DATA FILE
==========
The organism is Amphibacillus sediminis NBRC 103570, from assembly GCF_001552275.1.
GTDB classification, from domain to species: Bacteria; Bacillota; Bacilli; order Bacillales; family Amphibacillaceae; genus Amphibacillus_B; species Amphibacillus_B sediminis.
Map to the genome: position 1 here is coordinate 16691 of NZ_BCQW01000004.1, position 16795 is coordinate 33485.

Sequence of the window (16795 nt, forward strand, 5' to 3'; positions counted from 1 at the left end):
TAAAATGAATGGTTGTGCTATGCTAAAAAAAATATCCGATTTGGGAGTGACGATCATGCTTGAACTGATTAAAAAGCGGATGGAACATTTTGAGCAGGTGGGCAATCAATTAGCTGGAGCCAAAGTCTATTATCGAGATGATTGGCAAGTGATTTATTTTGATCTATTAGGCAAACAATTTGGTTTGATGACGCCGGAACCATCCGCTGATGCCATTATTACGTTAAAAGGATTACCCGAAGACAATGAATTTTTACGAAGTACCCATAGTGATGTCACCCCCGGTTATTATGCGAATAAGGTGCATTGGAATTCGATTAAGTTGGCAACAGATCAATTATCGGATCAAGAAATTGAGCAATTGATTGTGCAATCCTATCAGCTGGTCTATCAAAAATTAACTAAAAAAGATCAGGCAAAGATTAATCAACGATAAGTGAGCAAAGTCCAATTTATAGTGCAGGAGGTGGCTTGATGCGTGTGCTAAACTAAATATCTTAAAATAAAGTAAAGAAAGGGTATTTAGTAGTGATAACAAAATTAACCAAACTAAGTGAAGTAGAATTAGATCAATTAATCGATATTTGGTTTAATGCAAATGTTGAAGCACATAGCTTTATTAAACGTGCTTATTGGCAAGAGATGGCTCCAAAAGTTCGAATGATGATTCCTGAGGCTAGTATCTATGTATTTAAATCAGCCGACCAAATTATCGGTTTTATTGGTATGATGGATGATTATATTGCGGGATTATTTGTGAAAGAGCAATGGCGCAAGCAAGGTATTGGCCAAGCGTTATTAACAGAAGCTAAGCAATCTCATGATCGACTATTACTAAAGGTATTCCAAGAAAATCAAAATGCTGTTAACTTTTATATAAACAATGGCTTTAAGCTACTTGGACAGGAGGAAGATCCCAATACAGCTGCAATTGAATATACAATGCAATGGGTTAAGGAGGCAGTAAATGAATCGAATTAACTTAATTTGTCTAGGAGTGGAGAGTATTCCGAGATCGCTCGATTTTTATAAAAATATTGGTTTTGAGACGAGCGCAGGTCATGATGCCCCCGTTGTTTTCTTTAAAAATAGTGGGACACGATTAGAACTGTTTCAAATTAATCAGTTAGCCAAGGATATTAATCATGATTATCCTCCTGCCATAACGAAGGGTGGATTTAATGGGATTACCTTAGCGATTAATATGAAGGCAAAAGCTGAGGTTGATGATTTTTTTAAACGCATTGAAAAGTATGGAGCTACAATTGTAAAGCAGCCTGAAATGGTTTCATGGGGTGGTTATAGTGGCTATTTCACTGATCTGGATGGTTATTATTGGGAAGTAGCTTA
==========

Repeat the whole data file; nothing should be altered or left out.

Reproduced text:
The organism is Amphibacillus sediminis NBRC 103570, from assembly GCF_001552275.1.
GTDB classification, from domain to species: Bacteria; Bacillota; Bacilli; order Bacillales; family Amphibacillaceae; genus Amphibacillus_B; species Amphibacillus_B sediminis.
Map to the genome: position 1 here is coordinate 16691 of NZ_BCQW01000004.1, position 16795 is coordinate 33485.

Sequence of the window (16795 nt, forward strand, 5' to 3'; positions counted from 1 at the left end):
TAAAATGAATGGTTGTGCTATGCTAAAAAAAATATCCGATTTGGGAGTGACGATCATGCTTGAACTGATTAAAAAGCGGATGGAACATTTTGAGCAGGTGGGCAATCAATTAGCTGGAGCCAAAGTCTATTATCGAGATGATTGGCAAGTGATTTATTTTGATCTATTAGGCAAACAATTTGGTTTGATGACGCCGGAACCATCCGCTGATGCCATTATTACGTTAAAAGGATTACCCGAAGACAATGAATTTTTACGAAGTACCCATAGTGATGTCACCCCCGGTTATTATGCGAATAAGGTGCATTGGAATTCGATTAAGTTGGCAACAGATCAATTATCGGATCAAGAAATTGAGCAATTGATTGTGCAATCCTATCAGCTGGTCTATCAAAAATTAACTAAAAAAGATCAGGCAAAGATTAATCAACGATAAGTGAGCAAAGTCCAATTTATAGTGCAGGAGGTGGCTTGATGCGTGTGCTAAACTAAATATCTTAAAATAAAGTAAAGAAAGGGTATTTAGTAGTGATAACAAAATTAACCAAACTAAGTGAAGTAGAATTAGATCAATTAATCGATATTTGGTTTAATGCAAATGTTGAAGCACATAGCTTTATTAAACGTGCTTATTGGCAAGAGATGGCTCCAAAAGTTCGAATGATGATTCCTGAGGCTAGTATCTATGTATTTAAATCAGCCGACCAAATTATCGGTTTTATTGGTATGATGGATGATTATATTGCGGGATTATTTGTGAAAGAGCAATGGCGCAAGCAAGGTATTGGCCAAGCGTTATTAACAGAAGCTAAGCAATCTCATGATCGACTATTACTAAAGGTATTCCAAGAAAATCAAAATGCTGTTAACTTTTATATAAACAATGGCTTTAAGCTACTTGGACAGGAGGAAGATCCCAATACAGCTGCAATTGAATATACAATGCAATGGGTTAAGGAGGCAGTAAATGAATCGAATTAACTTAATTTGTCTAGGAGTGGAGAGTATTCCGAGATCGCTCGATTTTTATAAAAATATTGGTTTTGAGACGAGCGCAGGTCATGATGCCCCCGTTGTTTTCTTTAAAAATAGTGGGACACGATTAGAACTGTTTCAAATTAATCAGTTAGCCAAGGATATTAATCATGATTATCCTCCTGCCATAACGAAGGGTGGATTTAATGGGATTACCTTAGCGATTAATATGAAGGCAAAAGCTGAGGTTGATGATTTTTTTAAACGCATTGAAAAGTATGGAGCTACAATTGTAAAGCAGCCTGAAATGGTTTCATGGGGTGGTTATAGTGGCTATTTCACTGATCTGGATGGTTATTATTGGGAAGTAGCTTA